Price Wars Caused by Switching Costs
In many markets, consumers have "switching costs" (for example, learning costs or transaction costs) of changing between functionally-equivalent brands of a product, or of using any brand for the first time. The author analyzes a four-period, complete-information model of a market with switching costs in which new entry occurs after the second period. The new entry results, in equilibrium, in a price war. That is, the new entrants' prices are higher in the postentry period than in the entry period, and the incumbent's price falls in either the preentry period or in the entry period and subsequently rises. The author interprets the incumbent's lowering its price in the preentry period as limit-pricing behavior. He distinguishes between two types of price war that can occur, and shows how the type, or mixture of types, that arises depends on the size of switching costs. Copyright 1989 by The Review of Economic Studies Limited.
If you experience problems downloading a file, check if you have the proper application to view it first. In case of further problems read the IDEAS help page. Note that these files are not on the IDEAS site. Please be patient as the files may be large.
As the access to this document is restricted, you may want to look for a different version under "Related research" (further below) or search for a different version of it.
Volume (Year): 56 (1989)
Issue (Month): 3 (July)
|Contact details of provider:|| Web page: http://www.blackwellpublishing.com/journal.asp?ref=0034-6527 |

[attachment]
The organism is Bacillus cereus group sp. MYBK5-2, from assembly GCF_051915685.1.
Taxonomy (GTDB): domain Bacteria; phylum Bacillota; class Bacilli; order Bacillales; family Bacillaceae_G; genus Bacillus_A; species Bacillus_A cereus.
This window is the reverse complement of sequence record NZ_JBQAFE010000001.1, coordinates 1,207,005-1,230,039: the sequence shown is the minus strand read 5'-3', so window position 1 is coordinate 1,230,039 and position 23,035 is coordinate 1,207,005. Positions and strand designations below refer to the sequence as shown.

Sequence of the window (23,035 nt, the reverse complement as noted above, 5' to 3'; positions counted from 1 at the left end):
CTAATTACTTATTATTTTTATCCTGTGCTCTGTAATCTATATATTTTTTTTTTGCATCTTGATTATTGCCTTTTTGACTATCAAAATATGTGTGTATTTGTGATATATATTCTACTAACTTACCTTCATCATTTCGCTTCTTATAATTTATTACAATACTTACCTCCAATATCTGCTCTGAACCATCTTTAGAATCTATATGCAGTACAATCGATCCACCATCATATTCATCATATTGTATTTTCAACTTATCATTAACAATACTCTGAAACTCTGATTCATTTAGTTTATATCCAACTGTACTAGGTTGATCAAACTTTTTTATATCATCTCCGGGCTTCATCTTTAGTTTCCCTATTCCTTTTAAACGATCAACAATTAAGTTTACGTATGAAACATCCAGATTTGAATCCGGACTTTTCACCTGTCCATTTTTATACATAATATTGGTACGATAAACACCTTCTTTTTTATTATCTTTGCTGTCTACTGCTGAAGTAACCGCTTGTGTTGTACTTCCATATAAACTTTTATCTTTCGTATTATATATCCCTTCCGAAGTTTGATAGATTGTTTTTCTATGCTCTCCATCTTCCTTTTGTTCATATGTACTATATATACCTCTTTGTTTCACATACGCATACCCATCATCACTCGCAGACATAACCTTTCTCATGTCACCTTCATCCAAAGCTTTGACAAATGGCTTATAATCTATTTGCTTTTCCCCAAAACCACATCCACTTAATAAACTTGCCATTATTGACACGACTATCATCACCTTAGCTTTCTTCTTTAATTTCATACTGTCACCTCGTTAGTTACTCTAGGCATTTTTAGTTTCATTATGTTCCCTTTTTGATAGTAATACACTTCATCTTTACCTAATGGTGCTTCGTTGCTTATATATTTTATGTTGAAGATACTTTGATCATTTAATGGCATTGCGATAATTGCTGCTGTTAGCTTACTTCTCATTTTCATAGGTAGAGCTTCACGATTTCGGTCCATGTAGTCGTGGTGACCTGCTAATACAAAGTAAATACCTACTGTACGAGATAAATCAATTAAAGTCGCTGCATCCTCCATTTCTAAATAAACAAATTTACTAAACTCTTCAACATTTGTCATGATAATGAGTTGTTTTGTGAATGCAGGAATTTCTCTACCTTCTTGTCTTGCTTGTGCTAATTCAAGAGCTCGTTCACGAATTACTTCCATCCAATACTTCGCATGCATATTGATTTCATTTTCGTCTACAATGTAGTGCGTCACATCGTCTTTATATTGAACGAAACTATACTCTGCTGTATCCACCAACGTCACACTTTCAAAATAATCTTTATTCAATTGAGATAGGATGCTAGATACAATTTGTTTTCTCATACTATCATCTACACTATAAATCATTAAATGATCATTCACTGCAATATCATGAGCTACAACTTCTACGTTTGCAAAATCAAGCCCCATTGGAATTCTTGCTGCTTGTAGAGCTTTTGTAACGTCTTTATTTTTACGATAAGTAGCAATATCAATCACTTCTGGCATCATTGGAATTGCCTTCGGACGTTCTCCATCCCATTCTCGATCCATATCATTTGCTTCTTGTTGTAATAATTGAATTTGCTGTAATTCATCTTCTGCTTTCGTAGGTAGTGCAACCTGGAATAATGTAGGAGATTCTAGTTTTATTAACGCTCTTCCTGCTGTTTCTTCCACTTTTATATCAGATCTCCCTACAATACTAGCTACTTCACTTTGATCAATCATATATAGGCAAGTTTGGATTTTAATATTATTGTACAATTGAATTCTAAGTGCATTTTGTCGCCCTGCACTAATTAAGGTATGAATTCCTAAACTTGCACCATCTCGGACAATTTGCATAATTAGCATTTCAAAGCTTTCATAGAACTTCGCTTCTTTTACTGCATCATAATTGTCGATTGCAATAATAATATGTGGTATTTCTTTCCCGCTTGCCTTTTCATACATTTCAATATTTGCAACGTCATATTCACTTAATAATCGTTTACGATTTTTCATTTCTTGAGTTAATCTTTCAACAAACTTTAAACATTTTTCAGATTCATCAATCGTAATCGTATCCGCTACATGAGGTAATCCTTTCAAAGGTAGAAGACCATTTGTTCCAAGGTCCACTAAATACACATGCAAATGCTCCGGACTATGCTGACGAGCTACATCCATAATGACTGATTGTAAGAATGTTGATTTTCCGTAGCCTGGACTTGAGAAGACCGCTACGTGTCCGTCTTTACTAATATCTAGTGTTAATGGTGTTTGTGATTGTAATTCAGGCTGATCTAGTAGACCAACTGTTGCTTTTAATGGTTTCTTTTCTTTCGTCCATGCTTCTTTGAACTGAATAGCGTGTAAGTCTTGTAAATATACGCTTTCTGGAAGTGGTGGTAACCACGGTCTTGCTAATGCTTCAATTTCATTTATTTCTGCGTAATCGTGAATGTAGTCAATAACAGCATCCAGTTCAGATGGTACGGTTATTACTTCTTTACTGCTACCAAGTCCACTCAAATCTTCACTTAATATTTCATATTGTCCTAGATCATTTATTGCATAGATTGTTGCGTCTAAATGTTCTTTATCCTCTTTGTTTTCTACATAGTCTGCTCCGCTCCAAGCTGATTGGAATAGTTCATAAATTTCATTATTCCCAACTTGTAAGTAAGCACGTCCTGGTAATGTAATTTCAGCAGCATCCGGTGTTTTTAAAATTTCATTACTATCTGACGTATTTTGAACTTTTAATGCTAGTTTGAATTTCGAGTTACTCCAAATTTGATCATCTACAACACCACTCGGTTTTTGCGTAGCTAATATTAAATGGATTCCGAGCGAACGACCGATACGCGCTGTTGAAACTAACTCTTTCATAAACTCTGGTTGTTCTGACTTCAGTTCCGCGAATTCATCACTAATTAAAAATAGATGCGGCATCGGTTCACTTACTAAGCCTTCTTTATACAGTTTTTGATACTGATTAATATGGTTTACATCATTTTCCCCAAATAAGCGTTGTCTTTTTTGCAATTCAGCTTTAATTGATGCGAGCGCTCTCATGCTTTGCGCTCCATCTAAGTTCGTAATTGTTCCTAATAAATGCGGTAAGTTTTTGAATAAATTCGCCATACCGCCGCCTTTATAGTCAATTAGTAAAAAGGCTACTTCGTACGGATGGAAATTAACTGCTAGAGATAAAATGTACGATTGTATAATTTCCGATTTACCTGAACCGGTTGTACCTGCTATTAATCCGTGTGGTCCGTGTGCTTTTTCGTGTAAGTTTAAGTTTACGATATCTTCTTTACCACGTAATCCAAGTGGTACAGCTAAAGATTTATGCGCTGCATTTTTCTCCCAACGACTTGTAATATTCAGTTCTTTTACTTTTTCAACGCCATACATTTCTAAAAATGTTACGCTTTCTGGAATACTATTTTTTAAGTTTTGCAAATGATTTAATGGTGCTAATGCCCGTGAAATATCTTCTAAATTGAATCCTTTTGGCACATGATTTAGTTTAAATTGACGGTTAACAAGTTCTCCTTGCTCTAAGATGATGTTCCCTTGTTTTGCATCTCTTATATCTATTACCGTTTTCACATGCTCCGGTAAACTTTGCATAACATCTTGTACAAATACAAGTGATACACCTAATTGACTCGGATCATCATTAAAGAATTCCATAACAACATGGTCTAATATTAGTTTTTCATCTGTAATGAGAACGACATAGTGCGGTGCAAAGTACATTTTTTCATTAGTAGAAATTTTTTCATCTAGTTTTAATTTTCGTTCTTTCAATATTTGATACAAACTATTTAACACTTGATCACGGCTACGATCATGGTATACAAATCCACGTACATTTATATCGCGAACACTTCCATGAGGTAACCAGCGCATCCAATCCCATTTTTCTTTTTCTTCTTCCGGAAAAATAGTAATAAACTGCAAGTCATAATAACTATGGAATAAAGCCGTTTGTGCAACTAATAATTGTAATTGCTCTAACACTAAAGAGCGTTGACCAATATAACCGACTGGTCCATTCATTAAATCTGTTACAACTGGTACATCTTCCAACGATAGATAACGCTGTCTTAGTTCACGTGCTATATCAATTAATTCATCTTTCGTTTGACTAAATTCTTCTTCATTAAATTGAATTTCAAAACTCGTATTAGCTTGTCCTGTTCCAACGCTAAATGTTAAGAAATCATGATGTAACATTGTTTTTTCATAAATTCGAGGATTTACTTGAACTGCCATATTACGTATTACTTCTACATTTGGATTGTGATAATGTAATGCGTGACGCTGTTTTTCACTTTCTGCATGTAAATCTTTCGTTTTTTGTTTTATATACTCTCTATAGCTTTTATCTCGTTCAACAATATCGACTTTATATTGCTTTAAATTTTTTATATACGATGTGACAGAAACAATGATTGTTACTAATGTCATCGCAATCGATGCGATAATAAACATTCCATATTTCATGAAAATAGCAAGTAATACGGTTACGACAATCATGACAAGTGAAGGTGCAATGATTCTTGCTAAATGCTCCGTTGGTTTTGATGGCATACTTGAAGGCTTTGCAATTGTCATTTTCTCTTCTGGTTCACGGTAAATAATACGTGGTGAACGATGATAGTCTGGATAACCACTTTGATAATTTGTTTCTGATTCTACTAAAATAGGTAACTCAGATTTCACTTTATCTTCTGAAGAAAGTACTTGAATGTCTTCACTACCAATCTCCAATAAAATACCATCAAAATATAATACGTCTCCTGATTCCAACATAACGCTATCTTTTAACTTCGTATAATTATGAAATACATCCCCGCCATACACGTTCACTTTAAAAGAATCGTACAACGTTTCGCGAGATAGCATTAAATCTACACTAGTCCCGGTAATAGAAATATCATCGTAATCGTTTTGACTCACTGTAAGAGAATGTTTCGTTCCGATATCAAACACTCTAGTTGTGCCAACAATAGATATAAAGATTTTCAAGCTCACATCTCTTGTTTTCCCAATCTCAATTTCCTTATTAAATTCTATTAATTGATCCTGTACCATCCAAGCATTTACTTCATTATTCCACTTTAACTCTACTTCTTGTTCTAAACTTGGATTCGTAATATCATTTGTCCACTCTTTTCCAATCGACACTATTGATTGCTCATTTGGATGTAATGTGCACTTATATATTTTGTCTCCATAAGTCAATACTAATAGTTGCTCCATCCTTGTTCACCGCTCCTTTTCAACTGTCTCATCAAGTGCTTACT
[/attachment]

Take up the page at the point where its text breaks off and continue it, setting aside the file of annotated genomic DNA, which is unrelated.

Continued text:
|Order Information:||Web: http://www.blackwellpublishing.com/subs.asp?ref=0034-6527|
When requesting a correction, please mention this item's handle: RePEc:bla:restud:v:56:y:1989:i:3:p:405-20. See general information about how to correct material in RePEc.
For technical questions regarding this item, or to correct its authors, title, abstract, bibliographic or download information, contact: (Wiley-Blackwell Digital Licensing)or (Christopher F. Baum)
If you have authored this item and are not yet registered with RePEc, we encourage you to do it here. This allows to link your profile to this item. It also allows you to accept potential citations to this item that we are uncertain about.
If references are entirely missing, you can add them using this form.
If the full references list an item that is present in RePEc, but the system did not link to it, you can help with this form.
If you know of missing items citing this one, you can help us creating those links by adding the relevant references in the same way as above, for each refering item. If you are a registered author of this item, you may also want to check the "citations" tab in your profile, as there may be some citations waiting for confirmation.
Please note that corrections may take a couple of weeks to filter through the various RePEc services.